The Educated Guess (photo credit: DARREN TRACY)

The Educated Guess (photo credit: DARREN TRACY)

Charlie Brumley’s eleven piece (yes… I said eleven piece!) band worked as a well-oiled machine, delivering a show that was part Motown Soul, part Vegas spectacle, all 1960s-style pop brilliance. An Ike Turner/mad genius type (without the violence and mounds of white powder that not-so-mysteriously disappear up his nose), Brumley acts as lead vocalist, keyboardist and musical director, leading a four-piece brass section (Devin LaRue and Kenny Summers on tenor and bass trombone, respectively; Zack Hall on trumpet; Jim Scheffer on alto sax), three background singers (Arrika Rayburn, Jess Speropulos, Jamie-Lee Green) and a soulful rhythm section (drummer Brian Pincus, bassist Jon Venegoni, guitarist Grant Alexander) through what one would imagine an early ’60s pop or Motown live extravaganza would look and sound like… without a feeling of nostalgia or the kitsch generally associated with such endeavors.

The Educated Guess (Charlie Brumley, Jon Venegoni, Arrika Rayburn) (photo credit DARREN TRACY)

The Educated Guess (Charlie Brumley, Jon Venegoni, Arrika Rayburn) (photo credit: DARREN TRACY)

The tone for the show was set from the get-go, with the wonderful “Sweet On You (and Getting Sweeter).” Brumley’s deep, soulful voice plays well off the backing and harmony vocals of the three ladies, while the horns add a warm, rich layer that many like-minded bands cannot hope to recreate. As the band (and the crowd) loosened up, their sound took on an even funkier groove, interspersing – of course – the poppy dance tunes with a slow jam or two. One such song, “The Best Part,” taken from the group’s new album (get it here), is a kind of Righteous Brothers ballady thing. That number was followed up by another track from THE EDUCATED GUESS, a Sunshine Pop confection called “Saint Monday (Love, Love, Love).” Later, another pair of songs from the new recording highlighted, not only Brumley’s writing and arranging abilities but, the talented members of the ensemble; “Get You Girl” has a loose sorta “I Can’t Help Myself” (the Four Tops song commonly referred to as “Sugar Pie Honey Bunch”) with a pumping bass, beautiful backing vocals and a nice solo from saxophonist Scheffer, while “Maybe” is a slow building tune that again features Scheffer, this time as singing counterpoint to Brumley, who adds his own amazing piano signature.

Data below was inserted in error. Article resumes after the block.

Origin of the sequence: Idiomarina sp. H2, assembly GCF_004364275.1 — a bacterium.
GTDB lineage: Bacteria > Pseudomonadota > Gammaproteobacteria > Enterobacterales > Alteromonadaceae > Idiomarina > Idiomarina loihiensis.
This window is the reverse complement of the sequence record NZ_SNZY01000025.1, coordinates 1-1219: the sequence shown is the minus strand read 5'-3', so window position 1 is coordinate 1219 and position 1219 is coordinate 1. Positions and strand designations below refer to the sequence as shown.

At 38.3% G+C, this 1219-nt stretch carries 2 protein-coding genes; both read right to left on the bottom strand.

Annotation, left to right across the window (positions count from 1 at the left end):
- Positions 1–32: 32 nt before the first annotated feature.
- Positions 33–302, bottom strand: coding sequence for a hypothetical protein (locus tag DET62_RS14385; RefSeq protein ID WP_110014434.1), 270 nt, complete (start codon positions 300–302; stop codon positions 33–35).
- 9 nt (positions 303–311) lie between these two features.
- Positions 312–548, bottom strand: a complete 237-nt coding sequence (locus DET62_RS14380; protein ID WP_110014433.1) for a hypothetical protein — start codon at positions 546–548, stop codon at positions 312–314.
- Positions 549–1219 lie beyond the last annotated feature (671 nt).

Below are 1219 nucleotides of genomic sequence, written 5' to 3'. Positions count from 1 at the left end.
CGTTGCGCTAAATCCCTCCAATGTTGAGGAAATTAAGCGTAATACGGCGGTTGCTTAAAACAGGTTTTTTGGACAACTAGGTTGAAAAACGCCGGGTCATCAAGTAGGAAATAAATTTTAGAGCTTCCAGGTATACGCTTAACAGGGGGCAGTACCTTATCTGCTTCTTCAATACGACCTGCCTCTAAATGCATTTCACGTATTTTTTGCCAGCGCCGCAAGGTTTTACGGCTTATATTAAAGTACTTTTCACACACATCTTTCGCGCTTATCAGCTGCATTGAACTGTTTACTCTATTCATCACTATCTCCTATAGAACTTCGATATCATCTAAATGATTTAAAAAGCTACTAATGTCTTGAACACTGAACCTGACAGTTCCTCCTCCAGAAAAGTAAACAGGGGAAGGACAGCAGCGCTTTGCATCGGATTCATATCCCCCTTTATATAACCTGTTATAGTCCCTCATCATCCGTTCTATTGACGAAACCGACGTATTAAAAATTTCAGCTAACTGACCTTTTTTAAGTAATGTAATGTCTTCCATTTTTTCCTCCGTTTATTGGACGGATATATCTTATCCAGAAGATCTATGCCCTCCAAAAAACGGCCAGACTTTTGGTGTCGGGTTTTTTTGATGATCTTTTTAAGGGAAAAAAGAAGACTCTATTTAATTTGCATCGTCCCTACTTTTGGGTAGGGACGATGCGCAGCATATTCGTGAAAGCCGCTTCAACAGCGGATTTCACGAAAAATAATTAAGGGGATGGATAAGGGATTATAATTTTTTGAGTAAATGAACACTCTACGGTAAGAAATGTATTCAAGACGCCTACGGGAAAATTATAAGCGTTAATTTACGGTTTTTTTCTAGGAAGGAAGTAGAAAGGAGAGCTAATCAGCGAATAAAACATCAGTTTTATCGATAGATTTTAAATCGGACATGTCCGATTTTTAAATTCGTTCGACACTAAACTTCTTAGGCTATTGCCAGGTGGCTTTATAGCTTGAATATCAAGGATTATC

The Educated Guess (Arrika Rayburn, Jess Speropulos, Jamie-Lee Green) (photo credit: DARREN TRACY)

The Educated Guess (Arrika Rayburn, Jess Speropulos, Jamie-Lee Green) (photo credit: DARREN TRACY)

The twelve song set ended with an absolutely stunning “remix” of R Kelly’s remix of his own “Ignition.” Other highlights of the set proper included “A Good Kisser (Don’t Kiss and Tell),” “Wandering Eyes,” and “Playing For Keeps.” Not close to having their fill, the audience demanded – and received – an encore of “Tell Me Honey” and “Missin’ Me Some Kissin’ Blues.” Most of the Educated Guess’ recordings and previous performances featured the Emperor Norton Orchestra, so one would have expected the sound to be… uh… a little thin. Far from it, the musicians and singers filled any void that may have occurred due to the (relatively) smaller pop-oriented group. This was, simply stated, an evening filled with fun music, meant to evoke the warm fuzzies and to get toes tapping and butts shaking. If you haven’t seen (or heard) the Educated Guess, you owe it to yourself to do so at your earliest convenience.